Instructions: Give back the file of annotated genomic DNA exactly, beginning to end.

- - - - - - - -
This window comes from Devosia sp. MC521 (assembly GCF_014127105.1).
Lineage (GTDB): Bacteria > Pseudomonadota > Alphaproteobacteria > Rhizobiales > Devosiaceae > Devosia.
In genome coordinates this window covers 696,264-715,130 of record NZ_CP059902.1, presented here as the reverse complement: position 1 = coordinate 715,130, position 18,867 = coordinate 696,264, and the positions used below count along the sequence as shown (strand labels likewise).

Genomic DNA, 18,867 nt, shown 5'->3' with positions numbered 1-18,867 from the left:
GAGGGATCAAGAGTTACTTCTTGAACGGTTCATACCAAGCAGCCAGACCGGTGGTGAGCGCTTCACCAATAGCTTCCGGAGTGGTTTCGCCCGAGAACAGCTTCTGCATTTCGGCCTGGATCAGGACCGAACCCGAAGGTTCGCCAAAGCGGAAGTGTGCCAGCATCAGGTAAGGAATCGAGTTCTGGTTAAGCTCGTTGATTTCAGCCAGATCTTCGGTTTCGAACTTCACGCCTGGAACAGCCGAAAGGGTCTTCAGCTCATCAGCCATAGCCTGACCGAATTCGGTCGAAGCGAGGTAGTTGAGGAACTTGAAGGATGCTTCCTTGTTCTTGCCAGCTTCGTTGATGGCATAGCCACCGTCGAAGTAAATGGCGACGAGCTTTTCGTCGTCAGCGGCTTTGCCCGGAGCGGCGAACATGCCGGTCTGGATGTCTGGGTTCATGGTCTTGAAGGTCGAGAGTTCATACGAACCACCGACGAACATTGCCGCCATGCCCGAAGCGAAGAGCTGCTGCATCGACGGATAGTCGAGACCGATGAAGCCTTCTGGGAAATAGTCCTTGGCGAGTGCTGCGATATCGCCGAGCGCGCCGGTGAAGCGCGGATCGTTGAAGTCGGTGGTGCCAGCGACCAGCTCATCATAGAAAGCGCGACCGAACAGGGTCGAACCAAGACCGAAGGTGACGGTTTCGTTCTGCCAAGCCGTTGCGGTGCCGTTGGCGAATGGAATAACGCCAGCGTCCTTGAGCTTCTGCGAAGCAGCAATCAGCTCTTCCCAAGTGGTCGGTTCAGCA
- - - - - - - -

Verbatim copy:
This window comes from Devosia sp. MC521 (assembly GCF_014127105.1).
Lineage (GTDB): Bacteria > Pseudomonadota > Alphaproteobacteria > Rhizobiales > Devosiaceae > Devosia.
In genome coordinates this window covers 696,264-715,130 of record NZ_CP059902.1, presented here as the reverse complement: position 1 = coordinate 715,130, position 18,867 = coordinate 696,264, and the positions used below count along the sequence as shown (strand labels likewise).

Genomic DNA, 18,867 nt, shown 5'->3' with positions numbered 1-18,867 from the left:
GAGGGATCAAGAGTTACTTCTTGAACGGTTCATACCAAGCAGCCAGACCGGTGGTGAGCGCTTCACCAATAGCTTCCGGAGTGGTTTCGCCCGAGAACAGCTTCTGCATTTCGGCCTGGATCAGGACCGAACCCGAAGGTTCGCCAAAGCGGAAGTGTGCCAGCATCAGGTAAGGAATCGAGTTCTGGTTAAGCTCGTTGATTTCAGCCAGATCTTCGGTTTCGAACTTCACGCCTGGAACAGCCGAAAGGGTCTTCAGCTCATCAGCCATAGCCTGACCGAATTCGGTCGAAGCGAGGTAGTTGAGGAACTTGAAGGATGCTTCCTTGTTCTTGCCAGCTTCGTTGATGGCATAGCCACCGTCGAAGTAAATGGCGACGAGCTTTTCGTCGTCAGCGGCTTTGCCCGGAGCGGCGAACATGCCGGTCTGGATGTCTGGGTTCATGGTCTTGAAGGTCGAGAGTTCATACGAACCACCGACGAACATTGCCGCCATGCCCGAAGCGAAGAGCTGCTGCATCGACGGATAGTCGAGACCGATGAAGCCTTCTGGGAAATAGTCCTTGGCGAGTGCTGCGATATCGCCGAGCGCGCCGGTGAAGCGCGGATCGTTGAAGTCGGTGGTGCCAGCGACCAGCTCATCATAGAAAGCGCGACCGAACAGGGTCGAACCAAGACCGAAGGTGACGGTTTCGTTCTGCCAAGCCGTTGCGGTGCCGTTGGCGAATGGAATAACGCCAGCGTCCTTGAGCTTCTGCGAAGCAGCAATCAGCTCTTCCCAAGTGGTCGGTTCAGCA